3) They know there are no clear cut paths to dream jobs.

It’s becoming increasingly common for young professionals to be ‘careerpreneurs’; that is, they manage their careers like an entrepreneur. In a time when young professionals cannot always rely on job security, it’s important to have a range of skills and pursuits that can give you flexibility in your budding career. Mentors that are just starting out in their careers have experienced what it’s like to manage multiple pursuits while simultaneously going after that dream job.

If you’re a young professional who likes to help others, consider mentoring someone! Even though you may feel like you don’t have much experience, you have a perspective on the job market that could be extremely valuable to a student trying to get their first job. All female mentorship has value, regardless of career stage. Apply to be a mentor at GEM today!

Networking from High School to Higher Education

When high school students are making the transition from secondary school to higher education they spend a lot of time focused on their grades. Don’t get me wrong, good marks and strong course selections are the foundation of any great application, but it’s only part of the package. An important component that is often overlooked is networking skills. From the pre-application information sessions to the interview process, strong networking and communication skills can make the difference between an acceptance letter and a rejection.

The key is to use EVERY opportunity you have to network and connect with the schools of your choice to make a positive and lasting impression. Schools see so many qualified candidates on paper but if you can make a connection with an admissions officer or recruiter, when its time to decide who’s in – it is much more likely to be YOU! The great news is that networking is a skill that is simple to learn and with a little practice and these helpful tips you’ll be networking like a natural in no time.

Shake hands with people when you meet them. A confident handshake is the first part of any great networking interaction. It communicates that you are enthusiastic and motivated to connect with the person you are meeting. Handshaking also has an interesting biochemical impact, which is that when you shake hands with someone, they will feel more positively about you the next time you meet. This is critical when you are trying to make your application stand out from the crowd – you want your preferred school and its representatives to feel positive about you.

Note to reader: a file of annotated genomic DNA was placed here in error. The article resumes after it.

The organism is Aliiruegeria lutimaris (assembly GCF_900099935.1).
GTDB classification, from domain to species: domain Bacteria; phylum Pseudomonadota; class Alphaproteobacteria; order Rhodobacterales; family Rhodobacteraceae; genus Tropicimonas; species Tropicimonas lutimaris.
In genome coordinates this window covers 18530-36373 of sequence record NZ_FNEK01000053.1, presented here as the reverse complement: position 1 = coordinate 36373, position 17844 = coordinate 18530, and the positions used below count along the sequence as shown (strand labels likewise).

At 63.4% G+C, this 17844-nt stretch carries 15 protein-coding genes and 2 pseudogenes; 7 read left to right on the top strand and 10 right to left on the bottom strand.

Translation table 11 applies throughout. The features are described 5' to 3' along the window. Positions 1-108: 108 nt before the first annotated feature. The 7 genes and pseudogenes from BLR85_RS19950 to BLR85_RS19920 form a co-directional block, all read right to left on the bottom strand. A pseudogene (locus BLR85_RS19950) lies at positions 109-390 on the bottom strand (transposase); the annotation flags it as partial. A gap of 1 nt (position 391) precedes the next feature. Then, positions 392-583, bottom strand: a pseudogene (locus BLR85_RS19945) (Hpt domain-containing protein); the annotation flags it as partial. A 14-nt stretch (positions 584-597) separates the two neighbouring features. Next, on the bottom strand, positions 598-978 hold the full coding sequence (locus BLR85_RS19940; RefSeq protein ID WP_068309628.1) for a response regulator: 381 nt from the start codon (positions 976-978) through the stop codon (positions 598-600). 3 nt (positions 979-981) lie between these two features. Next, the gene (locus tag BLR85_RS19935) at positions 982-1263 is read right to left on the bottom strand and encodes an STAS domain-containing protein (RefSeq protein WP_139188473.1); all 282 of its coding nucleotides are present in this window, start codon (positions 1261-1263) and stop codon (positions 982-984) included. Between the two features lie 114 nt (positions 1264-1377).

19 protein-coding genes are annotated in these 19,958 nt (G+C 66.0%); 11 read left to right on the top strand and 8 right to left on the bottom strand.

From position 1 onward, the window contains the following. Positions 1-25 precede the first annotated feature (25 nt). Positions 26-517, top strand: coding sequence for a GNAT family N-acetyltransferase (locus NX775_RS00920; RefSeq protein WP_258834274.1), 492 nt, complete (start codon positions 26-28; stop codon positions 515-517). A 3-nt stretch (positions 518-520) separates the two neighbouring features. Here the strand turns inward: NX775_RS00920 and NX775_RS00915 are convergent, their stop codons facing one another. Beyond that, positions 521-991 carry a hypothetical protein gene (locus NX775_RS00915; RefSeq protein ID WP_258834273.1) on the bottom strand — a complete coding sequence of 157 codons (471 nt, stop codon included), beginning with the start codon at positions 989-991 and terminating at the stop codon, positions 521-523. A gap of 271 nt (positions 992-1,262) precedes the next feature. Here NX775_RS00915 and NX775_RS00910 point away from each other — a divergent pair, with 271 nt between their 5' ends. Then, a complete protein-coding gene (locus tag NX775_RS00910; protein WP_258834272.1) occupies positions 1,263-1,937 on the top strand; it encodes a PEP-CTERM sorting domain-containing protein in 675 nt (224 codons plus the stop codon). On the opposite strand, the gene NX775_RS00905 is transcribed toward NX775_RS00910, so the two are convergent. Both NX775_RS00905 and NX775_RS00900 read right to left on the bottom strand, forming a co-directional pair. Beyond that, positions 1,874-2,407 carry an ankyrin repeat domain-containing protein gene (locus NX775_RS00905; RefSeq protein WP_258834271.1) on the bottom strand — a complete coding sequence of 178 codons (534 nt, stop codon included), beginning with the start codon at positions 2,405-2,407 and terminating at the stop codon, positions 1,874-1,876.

Say your name clearly when you introduce yourself. No matter how great your handshake is or how clever your small talk it won’t make any difference if the people you meet can’t remember your name. To prevent this from happening make it easy for other people to remember your name by ensuring you say your name slowly (you can even spell it out if you find people struggle with it), and give them some way to remember it maybe an interesting story about how you came to have it. Another important tip: make sure you remember their name too! It won’t do you any good if you can’t remember the name of the admissions officer you spoke with.

Do Your Homework. When networking for higher education, you are essentially taking an in person exam and that means you need to study. To prepare you should read up on the school, be very well informed about the programs, know why and how you want to attend and have questions ready for them about the student experience. This will allow you to have very powerful conversations and also demonstrate that you are the kind of student who will thrive at their institution.

Look the Part. Networking is all about putting your best foot forward and that includes looking your best and dressing appropriately. This means you should dress based on the dress code of the event, make sure that even casual clothes are clean and neat and always make sure you are well groomed . This doesn’t mean your wardrobe shouldn’t personality – it should – just make sure it’s also respectful of the people you’ll be meeting and the environment you’re in.

Say Thank YOU. A little gratitude goes a long way! Everyone appreciates being appreciated and this is especially true for recruiters and admissions officers who work tirelessly to recruit the best talent for their schools. To thank them, make sure you get a business card or contact information so that you can send a handwritten note to thank them for their time and to remind them how excited you are about the prospect of attending their school!

Lisa Orr is an etiquette and protocol consultant and owner of Orretiquette. She is a big supporter of GEM and recently hosted a Networking workshop for GEMgirls where she also gifted each of them with their own personalized business cards! Find out more about Lisa here: Website | LinkedIn | Twitter | Facebook | Instagram